The Galaxy Watch 4’s graphical capabilities are notably improved compared with its predecessor, too. This is most evident in some of the device’s animated watch faces, which look superb. A quick tap on one lets you switch between fun, colourful, graphical animations of a cat, rabbit, sheep and monkey. Meanwhile, another has lots of little hundreds and thousands that float around on the display. There’s no huge practical benefit, but it’s the closest I’ve seen any smartwatch come to rivalling an Apple Watch as far as visual flourishes are concerned.

As I’ve already touched on, the wider choice of apps, thanks to the addition of the Google Play Store, is a huge positive. Essentially, you’re getting the Tizen user experience combined with a much larger app store, which makes the Galaxy Watch 4 considerably more fully featured than any of its predecessors. If a lack of Google Maps or Google Pay has always been a dealbreaker for you in the past, the Watch 4 could be the Samsung smartwatch for you, although I’d still recommend reading on to the end of the review before you make the leap.

How about those new body composition features? I’m not sure they’d be enough for me to upgrade from the Galaxy Watch 3 but, aside from weight, which you’ll need to add manually, the Galaxy Watch 4 offers most of the insights you’d get from smart scales such as the Garmin Index S2 – and it logged impressively similar measurements too. I would always take such readings with a pinch of salt, but if you want to keep an eye on general trends in your body fat and water composition, it’s certainly a handy addition.

And then there’s the price. It’s only a bit cheaper than the Galaxy Watch 3 was at launch, but I bemoaned the fact that the Galaxy Watch 3 cost 40% more than its predecessor, so it’s great to see that Samsung has taken note and made the Watch 4 accessible to more people. Although we were sent the Watch 4 Classic for review, the Watch 4 represents an alluring prospect, especially when you consider it contains all the same internals for a mere £250.

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Samsung Galaxy Watch 4 Classic review: How can it be improved?

Sadly, the move to Wear OS isn’t altogether a resounding success. You’d hope that a Samsung watch powered by Wear OS would enable faster, easier setup on any Android device, but that’s simply not the case. On the contrary, you still need to install a whole host of Samsung apps on your Android phone to use the Galaxy Watch 4, including Galaxy Wearable, Samsung Health and Samsung Pay.

What’s more, even after you’ve installed these you still won’t be able to make the most of all the watch’s best features. The ECG app, for instance, which is a key selling point, requires you to own a Samsung Galaxy smartphone. At launch, the blood-pressure-tracking option is also not supported in the UK.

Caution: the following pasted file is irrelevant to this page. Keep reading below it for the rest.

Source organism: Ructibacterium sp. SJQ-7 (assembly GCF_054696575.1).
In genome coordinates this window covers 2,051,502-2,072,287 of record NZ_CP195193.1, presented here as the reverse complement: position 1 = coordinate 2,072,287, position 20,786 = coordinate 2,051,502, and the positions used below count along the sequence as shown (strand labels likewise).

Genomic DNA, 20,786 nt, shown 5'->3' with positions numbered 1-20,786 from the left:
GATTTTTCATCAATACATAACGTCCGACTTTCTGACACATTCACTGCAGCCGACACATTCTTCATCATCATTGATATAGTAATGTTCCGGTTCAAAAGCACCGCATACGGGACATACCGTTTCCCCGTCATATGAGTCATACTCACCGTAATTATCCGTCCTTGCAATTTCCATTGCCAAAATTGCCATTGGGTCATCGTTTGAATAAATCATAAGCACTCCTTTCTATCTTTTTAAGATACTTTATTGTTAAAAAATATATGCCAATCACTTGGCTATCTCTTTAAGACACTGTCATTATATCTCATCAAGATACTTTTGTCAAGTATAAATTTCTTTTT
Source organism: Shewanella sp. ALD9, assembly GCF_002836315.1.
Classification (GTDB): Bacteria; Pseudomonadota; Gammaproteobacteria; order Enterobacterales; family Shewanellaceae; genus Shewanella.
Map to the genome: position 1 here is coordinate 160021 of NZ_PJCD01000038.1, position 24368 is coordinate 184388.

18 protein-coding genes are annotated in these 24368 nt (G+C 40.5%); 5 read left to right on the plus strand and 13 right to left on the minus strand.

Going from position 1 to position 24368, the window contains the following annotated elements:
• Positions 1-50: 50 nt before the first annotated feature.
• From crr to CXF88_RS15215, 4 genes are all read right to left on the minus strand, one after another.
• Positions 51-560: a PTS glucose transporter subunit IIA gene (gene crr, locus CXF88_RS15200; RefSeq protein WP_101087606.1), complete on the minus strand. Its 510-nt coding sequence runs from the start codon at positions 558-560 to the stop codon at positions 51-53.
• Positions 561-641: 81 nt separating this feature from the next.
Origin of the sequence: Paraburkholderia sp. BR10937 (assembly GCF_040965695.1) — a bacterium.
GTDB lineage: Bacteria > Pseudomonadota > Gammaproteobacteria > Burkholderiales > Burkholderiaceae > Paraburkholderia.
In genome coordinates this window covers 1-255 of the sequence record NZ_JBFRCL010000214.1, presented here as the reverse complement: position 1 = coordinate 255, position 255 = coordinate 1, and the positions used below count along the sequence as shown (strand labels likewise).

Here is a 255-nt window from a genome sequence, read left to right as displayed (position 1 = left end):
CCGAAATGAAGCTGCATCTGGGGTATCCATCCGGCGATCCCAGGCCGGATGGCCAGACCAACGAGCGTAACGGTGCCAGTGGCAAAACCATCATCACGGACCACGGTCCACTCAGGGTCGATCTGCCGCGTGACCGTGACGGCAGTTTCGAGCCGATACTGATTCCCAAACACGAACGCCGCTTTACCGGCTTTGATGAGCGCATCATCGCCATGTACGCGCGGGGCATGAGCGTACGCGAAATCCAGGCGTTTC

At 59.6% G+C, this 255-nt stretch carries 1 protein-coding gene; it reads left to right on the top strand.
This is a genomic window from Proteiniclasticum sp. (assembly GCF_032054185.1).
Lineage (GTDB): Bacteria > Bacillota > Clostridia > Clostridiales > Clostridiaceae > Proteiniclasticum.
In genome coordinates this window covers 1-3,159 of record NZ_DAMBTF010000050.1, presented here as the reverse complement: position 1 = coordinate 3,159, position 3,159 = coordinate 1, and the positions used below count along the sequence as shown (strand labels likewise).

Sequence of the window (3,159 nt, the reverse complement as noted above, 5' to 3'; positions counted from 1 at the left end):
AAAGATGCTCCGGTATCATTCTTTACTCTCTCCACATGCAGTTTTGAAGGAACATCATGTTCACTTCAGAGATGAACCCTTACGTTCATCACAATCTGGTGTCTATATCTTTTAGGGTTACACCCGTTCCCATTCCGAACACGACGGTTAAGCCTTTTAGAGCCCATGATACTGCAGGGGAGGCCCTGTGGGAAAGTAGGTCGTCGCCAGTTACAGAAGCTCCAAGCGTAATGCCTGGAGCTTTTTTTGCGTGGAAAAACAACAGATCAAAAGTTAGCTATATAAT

The Galaxy Watch 4 is also Samsung’s only smartwatch in recent years that doesn’t work with iPhones at all. Apple itself is notoriously restrictive but with Samsung moving to Google’s Wear OS, you’d hope it would become more accessible, not less.

There are other frustrating aspects of Samsung’s version of Wear OS, too, including the fact that Google Assistant is not present. Instead, you have to make do with Samsung’s own Bixby virtual assistant, which is rather puzzling when Bixby has taken much more of a back seat on the brand’s recent smartphones. Not only that, but there’s a very limited option to remap the buttons, so you’re stuck with activating Samsung Pay via a long-press of the back button, for instance.

Finally, there’s the issue of battery life. Samsung’s Gear and Galaxy smartwatches once wiped the floor with Apple’s wearables in this respect, but now it’s become much more of a close-run thing. Samsung estimates the Galaxy Watch 4 will last 40 hours on average and that’s largely in keeping with what I’ve experienced in the sense that it usually lasts between 24 and 48 hours with moderate use.

That’s still better than plenty of Wear OS wearables but if, like me, you resent having to charge your watch every night to be sure it will definitely make it through the next day, then this isn’t the device for you.

Samsung Galaxy Watch 4 Classic review: Should you buy it?

All of this leaves the Galaxy Watch 4 Classic in a rather peculiar position, which is a shame for a device that offers such excellent performance in many respects. If you’re a loyal Samsung customer who always has a Samsung smartphone, there’s no doubt this is the best smartwatch you can buy. Nothing else (ignoring the Apple Watch) comes close.

For everyone else, it’s a little more complex. Although iPhone users might not be able to use this latest Samsung wearable, they needn’t worry when the Apple Watch starts from as little as £197. Non-Samsung Android phone owners, meanwhile, will have to put up with installing Samsung bloatware and missing out on the ECG function if they want to benefit from what is, arguably, the best all-round smartwatch for them.

If you’re more into strong battery life than having plenty of apps at your disposal, there are plenty of other good options to choose from. Huawei’s Watch GT2 delivers impressive battery life and solid fitness features alongside a bright, colourful display for a mere £100. Meanwhile, Garmin has a host of decent GPS watches such as the Vivoactive 4 (£199) and Forerunner 245 Music (£259) that offer basic smartwatch features alongside offline Spotify playback and in-depth fitness tracking.